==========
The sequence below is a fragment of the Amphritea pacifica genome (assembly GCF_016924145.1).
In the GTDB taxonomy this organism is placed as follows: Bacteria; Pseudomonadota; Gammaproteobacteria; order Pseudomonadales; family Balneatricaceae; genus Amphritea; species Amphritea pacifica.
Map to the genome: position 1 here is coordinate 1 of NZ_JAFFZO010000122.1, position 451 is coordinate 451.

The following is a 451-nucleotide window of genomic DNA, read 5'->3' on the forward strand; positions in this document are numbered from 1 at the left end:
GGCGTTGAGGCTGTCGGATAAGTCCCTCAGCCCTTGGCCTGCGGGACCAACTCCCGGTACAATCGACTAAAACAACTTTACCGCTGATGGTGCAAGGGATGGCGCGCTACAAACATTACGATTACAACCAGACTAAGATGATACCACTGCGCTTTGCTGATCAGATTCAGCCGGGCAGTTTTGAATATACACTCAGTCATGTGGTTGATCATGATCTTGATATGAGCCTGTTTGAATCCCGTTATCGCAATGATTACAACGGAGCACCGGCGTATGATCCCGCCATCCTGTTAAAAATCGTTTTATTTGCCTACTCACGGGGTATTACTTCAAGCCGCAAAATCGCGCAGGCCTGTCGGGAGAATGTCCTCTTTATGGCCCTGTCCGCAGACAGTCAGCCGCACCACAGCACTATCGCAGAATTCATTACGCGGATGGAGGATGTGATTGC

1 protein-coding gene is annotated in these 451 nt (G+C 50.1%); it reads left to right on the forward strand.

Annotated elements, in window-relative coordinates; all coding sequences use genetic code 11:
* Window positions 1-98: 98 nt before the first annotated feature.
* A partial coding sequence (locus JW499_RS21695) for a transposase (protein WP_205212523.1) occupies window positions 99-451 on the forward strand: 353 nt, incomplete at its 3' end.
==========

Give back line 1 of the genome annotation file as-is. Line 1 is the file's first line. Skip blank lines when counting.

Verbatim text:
The sequence below is a fragment of the Amphritea pacifica genome (assembly GCF_016924145.1).